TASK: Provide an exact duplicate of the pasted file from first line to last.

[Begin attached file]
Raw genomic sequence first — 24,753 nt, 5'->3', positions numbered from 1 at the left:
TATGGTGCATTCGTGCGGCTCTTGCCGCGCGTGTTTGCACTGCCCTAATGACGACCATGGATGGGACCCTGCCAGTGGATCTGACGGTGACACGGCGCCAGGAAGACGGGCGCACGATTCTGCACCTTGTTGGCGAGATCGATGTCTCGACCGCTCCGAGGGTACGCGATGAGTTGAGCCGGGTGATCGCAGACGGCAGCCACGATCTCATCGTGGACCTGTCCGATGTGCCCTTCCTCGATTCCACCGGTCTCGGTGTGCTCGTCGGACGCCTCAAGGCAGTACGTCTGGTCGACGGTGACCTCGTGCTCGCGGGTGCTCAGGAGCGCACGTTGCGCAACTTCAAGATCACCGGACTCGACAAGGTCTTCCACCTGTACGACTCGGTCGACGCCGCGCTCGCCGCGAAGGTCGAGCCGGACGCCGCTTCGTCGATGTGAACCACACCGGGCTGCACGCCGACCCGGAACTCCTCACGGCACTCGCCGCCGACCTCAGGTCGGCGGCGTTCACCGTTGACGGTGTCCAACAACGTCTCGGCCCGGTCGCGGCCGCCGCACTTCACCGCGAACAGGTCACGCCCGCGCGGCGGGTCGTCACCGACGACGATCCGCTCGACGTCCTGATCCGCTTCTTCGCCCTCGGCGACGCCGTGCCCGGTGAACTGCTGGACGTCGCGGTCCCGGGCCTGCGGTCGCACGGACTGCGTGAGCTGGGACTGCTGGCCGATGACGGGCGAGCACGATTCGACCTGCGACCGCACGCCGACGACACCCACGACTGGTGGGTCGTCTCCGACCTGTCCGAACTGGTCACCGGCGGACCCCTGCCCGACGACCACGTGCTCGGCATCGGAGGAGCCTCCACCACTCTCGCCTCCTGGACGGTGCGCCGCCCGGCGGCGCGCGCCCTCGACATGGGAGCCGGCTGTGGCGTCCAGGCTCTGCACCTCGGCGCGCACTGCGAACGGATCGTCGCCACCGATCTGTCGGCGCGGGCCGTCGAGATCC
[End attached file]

Raw genomic sequence first — 24,753 nt, 5'->3', positions numbered from 1 at the left:
TATGGTGCATTCGTGCGGCTCTTGCCGCGCGTGTTTGCACTGCCCTAATGACGACCATGGATGGGACCCTGCCAGTGGATCTGACGGTGACACGGCGCCAGGAAGACGGGCGCACGATTCTGCACCTTGTTGGCGAGATCGATGTCTCGACCGCTCCGAGGGTACGCGATGAGTTGAGCCGGGTGATCGCAGACGGCAGCCACGATCTCATCGTGGACCTGTCCGATGTGCCCTTCCTCGATTCCACCGGTCTCGGTGTGCTCGTCGGACGCCTCAAGGCAGTACGTCTGGTCGACGGTGACCTCGTGCTCGCGGGTGCTCAGGAGCGCACGTTGCGCAACTTCAAGATCACCGGACTCGACAAGGTCTTCCACCTGTACGACTCGGTCGACGCCGCGCTCGCCGCGAAGGTCGAGCCGGACGCCGCTTCGTCGATGTGAACCACACCGGGCTGCACGCCGACCCGGAACTCCTCACGGCACTCGCCGCCGACCTCAGGTCGGCGGCGTTCACCGTTGACGGTGTCCAACAACGTCTCGGCCCGGTCGCGGCCGCCGCACTTCACCGCGAACAGGTCACGCCCGCGCGGCGGGTCGTCACCGACGACGATCCGCTCGACGTCCTGATCCGCTTCTTCGCCCTCGGCGACGCCGTGCCCGGTGAACTGCTGGACGTCGCGGTCCCGGGCCTGCGGTCGCACGGACTGCGTGAGCTGGGACTGCTGGCCGATGACGGGCGAGCACGATTCGACCTGCGACCGCACGCCGACGACACCCACGACTGGTGGGTCGTCTCCGACCTGTCCGAACTGGTCACCGGCGGACCCCTGCCCGACGACCACGTGCTCGGCATCGGAGGAGCCTCCACCACTCTCGCCTCCTGGACGGTGCGCCGCCCGGCGGCGCGCGCCCTCGACATGGGAGCCGGCTGTGGCGTCCAGGCTCTGCACCTCGGCGCGCACTGCGAACGGATCGTCGCCACCGATCTGTCGGCGCGGGCCGTCGAGATCC